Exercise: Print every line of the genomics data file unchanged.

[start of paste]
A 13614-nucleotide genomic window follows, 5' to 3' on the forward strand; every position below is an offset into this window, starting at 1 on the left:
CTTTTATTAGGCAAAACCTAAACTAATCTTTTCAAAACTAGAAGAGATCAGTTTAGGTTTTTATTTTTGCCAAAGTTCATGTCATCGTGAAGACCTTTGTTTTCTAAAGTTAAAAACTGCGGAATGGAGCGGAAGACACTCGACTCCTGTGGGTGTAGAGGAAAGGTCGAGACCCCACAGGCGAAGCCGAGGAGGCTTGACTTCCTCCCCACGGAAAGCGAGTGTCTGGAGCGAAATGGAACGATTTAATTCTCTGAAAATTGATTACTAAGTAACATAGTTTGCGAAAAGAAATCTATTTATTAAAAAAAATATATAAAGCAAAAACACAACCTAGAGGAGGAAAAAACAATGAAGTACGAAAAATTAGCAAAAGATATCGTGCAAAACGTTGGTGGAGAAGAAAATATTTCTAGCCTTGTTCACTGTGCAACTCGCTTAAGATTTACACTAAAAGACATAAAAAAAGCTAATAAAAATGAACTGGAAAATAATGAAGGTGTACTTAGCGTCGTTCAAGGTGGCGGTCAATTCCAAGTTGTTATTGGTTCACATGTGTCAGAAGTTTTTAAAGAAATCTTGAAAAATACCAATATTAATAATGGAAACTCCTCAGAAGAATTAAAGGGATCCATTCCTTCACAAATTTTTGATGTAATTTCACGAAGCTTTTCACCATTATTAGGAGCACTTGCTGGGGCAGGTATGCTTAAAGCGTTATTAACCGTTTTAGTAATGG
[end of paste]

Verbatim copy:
A 13614-nucleotide genomic window follows, 5' to 3' on the forward strand; every position below is an offset into this window, starting at 1 on the left:
CTTTTATTAGGCAAAACCTAAACTAATCTTTTCAAAACTAGAAGAGATCAGTTTAGGTTTTTATTTTTGCCAAAGTTCATGTCATCGTGAAGACCTTTGTTTTCTAAAGTTAAAAACTGCGGAATGGAGCGGAAGACACTCGACTCCTGTGGGTGTAGAGGAAAGGTCGAGACCCCACAGGCGAAGCCGAGGAGGCTTGACTTCCTCCCCACGGAAAGCGAGTGTCTGGAGCGAAATGGAACGATTTAATTCTCTGAAAATTGATTACTAAGTAACATAGTTTGCGAAAAGAAATCTATTTATTAAAAAAAATATATAAAGCAAAAACACAACCTAGAGGAGGAAAAAACAATGAAGTACGAAAAATTAGCAAAAGATATCGTGCAAAACGTTGGTGGAGAAGAAAATATTTCTAGCCTTGTTCACTGTGCAACTCGCTTAAGATTTACACTAAAAGACATAAAAAAAGCTAATAAAAATGAACTGGAAAATAATGAAGGTGTACTTAGCGTCGTTCAAGGTGGCGGTCAATTCCAAGTTGTTATTGGTTCACATGTGTCAGAAGTTTTTAAAGAAATCTTGAAAAATACCAATATTAATAATGGAAACTCCTCAGAAGAATTAAAGGGATCCATTCCTTCACAAATTTTTGATGTAATTTCACGAAGCTTTTCACCATTATTAGGAGCACTTGCTGGGGCAGGTATGCTTAAAGCGTTATTAACCGTTTTAGTAATGG